UCLA possession #4: The Bruins again looked to attack in transition, but this time the Longhorns had three defenders back, and they cut off the UCLA path to the basket. UCLA set up in half-court. Larry Drew missed a three point shot, but Jordan Adams beat Julien Lewis to get an offensive rebound. He put it back up, made the shot, and was fouled. Adams again made his free throw to complete the three point play.
There was now 1:15 remaining, and the score was tied 61-61. Two three point plays and a Larry Drew layup -- all shots at the rim -- accounted for three of the four UCLA possessions during this stretch. UCLA also turned the ball over in transition. Texas' three possessions consisted of a missed runner by Lewis (a low percentage shot), a turnover by Felix, and a shot of McClellan's that was blocked at the rim.
Texas possession #4: After a timeout, UCLA set up a full court press. Texas passed the ball inbounds, and the ball was trapped. Texas called a timeout with 1:11 to reset the press break. Texas substituted Ioannis Papapetrou into the game to have an extra ball handler to beat the UCLA pressure defense. Texas beat the press and then set up in half court.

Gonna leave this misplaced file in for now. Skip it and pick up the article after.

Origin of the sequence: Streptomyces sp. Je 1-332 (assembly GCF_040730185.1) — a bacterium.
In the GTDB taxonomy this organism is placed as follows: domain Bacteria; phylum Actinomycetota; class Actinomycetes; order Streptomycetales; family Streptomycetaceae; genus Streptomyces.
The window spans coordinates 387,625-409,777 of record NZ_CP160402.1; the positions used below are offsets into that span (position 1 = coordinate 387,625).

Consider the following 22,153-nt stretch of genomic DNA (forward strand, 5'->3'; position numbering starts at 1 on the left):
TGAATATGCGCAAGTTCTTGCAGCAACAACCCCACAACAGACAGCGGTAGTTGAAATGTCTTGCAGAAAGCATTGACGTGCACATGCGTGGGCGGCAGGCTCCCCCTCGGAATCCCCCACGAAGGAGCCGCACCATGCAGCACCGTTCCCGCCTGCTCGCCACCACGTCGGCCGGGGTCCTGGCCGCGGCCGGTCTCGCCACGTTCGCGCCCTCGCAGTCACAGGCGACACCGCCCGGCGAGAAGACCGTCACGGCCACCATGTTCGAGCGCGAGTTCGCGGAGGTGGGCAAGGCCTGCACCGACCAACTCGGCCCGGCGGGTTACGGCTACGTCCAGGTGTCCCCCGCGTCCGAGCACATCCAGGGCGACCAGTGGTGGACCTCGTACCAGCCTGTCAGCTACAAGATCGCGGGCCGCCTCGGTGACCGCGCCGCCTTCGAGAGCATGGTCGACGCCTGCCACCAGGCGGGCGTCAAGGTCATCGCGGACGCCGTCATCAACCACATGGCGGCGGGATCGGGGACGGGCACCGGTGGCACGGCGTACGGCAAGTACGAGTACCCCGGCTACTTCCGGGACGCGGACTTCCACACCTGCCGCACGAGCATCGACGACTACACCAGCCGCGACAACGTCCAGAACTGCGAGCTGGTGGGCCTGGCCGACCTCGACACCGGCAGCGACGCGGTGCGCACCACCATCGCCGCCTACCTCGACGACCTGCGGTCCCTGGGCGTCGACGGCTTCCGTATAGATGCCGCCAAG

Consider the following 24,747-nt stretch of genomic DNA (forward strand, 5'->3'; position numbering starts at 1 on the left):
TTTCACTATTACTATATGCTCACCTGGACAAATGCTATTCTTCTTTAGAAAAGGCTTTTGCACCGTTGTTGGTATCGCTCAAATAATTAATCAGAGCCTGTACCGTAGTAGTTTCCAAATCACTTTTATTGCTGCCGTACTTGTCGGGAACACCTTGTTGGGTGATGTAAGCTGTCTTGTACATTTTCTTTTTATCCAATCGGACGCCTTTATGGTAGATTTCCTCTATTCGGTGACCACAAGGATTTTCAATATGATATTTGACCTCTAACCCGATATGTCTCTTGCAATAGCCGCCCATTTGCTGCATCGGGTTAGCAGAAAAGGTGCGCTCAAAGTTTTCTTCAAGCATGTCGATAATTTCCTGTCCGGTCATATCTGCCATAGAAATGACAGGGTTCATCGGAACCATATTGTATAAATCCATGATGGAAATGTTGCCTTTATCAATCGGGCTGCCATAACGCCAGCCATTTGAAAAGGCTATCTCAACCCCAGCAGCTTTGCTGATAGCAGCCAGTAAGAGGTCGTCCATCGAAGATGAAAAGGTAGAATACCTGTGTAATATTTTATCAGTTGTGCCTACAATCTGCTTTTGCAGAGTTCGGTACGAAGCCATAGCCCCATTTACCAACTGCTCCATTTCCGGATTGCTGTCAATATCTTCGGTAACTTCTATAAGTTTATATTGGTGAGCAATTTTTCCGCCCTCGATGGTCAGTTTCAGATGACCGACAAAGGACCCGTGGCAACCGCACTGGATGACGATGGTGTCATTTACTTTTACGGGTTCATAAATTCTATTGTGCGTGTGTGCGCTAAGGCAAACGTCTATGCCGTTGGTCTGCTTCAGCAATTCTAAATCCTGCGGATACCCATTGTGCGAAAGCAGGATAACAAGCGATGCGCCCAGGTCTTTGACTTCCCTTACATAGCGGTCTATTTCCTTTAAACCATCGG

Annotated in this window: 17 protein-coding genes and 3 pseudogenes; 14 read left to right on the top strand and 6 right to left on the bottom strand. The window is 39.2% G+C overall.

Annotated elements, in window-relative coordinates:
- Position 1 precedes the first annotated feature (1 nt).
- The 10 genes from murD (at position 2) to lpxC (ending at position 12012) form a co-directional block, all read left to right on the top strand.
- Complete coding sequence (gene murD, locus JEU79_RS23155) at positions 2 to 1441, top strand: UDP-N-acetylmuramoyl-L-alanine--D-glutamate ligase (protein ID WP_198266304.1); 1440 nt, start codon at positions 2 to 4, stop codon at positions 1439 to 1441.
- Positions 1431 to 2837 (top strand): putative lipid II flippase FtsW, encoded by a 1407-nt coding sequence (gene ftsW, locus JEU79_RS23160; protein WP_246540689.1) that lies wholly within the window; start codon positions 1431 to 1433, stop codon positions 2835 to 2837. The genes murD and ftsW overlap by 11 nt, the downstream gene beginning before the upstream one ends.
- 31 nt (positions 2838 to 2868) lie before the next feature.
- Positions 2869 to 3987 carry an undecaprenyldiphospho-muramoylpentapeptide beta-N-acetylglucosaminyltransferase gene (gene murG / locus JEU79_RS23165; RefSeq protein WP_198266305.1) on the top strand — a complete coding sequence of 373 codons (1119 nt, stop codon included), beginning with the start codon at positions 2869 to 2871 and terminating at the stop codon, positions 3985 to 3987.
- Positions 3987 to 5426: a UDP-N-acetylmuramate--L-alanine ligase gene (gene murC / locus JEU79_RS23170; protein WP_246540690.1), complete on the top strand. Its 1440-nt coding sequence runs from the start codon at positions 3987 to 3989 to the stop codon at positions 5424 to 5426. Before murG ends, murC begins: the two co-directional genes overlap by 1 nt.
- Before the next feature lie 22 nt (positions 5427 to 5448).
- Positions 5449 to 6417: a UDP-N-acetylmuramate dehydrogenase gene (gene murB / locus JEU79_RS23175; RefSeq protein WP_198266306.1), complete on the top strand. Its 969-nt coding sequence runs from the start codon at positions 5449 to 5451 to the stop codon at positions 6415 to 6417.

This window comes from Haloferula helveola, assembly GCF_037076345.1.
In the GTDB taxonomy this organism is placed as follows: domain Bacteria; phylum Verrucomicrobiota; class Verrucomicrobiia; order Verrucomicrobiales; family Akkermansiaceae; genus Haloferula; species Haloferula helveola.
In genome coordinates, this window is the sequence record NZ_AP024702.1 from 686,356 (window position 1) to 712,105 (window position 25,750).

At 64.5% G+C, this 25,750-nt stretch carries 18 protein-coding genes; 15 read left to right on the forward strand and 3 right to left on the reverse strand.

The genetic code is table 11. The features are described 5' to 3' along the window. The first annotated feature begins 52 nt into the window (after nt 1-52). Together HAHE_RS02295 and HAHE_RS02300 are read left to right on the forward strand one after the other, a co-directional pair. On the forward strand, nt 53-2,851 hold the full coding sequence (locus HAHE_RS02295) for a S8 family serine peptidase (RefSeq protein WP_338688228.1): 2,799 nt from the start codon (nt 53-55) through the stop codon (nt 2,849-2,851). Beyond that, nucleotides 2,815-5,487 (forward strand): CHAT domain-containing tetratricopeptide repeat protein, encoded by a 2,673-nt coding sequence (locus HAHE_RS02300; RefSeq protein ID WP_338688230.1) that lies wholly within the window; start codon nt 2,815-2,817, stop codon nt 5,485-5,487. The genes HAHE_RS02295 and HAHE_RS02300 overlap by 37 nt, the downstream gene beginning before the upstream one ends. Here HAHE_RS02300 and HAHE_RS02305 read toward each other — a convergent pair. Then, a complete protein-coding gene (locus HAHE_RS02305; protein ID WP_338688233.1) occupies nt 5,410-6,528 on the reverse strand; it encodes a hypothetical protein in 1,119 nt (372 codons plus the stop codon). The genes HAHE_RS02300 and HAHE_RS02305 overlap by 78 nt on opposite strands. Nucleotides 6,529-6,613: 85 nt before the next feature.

Javan Felix had been beating Larry Drew like a drum all afternoon. In this possession, Felix again blew by Drew. The image below shows the moment before Felix turned the ball over. An important thing to notice in this image is that although he has beaten his man, Felix didn't really have any good scoring options. Kyle Anderson had come off of Connor Lammert to stop Felix's penetration, but this didn't leave Lammert open.
The image below shows the moment when the turnover occured. Lammert was behind Anderson, when he probably would have been better off rolling a bit wider, further from the basket, to create a passing lane. Still, he wouldn't have been open then either, as McClellan's defender was also collapsing to close things off. Felix was guilty of trying to make a play that wasn't there, rather than simply passing the ball out to McClellan. Anderson ended up with a steal.
UCLA possession #5: After the steal, the Bruins were off to the races, again attacking in transition. The Texas defense recovered, preventing a quick attack on the rim. While UCLA didn't have a numbers advantage, they were attacking a defense that was not yet set. The ball was reversed to Shabazz Muhammad, who put the ball on the deck and drew a foul. He made one of two free throws.
The score was 62-61 in favor of UCLA, with 47 seconds remaining.
Texas possession #5: After Muhammed's missed free throw, Texas brought the ball up the court and ran a set play. With nothing happening, Felix again went to work on Drew. But this time, Drew played solid defense, and with 31 seconds remaining in the game Felix forced a poor and highly contested shot from fifteen feet. Anderson was again there, contesting the shot. There was absolutely no reason to take this shot. Texas still had 21 seconds of shot clock remaining, and only down by one point was not yet at the point in the game to take desperation attempts.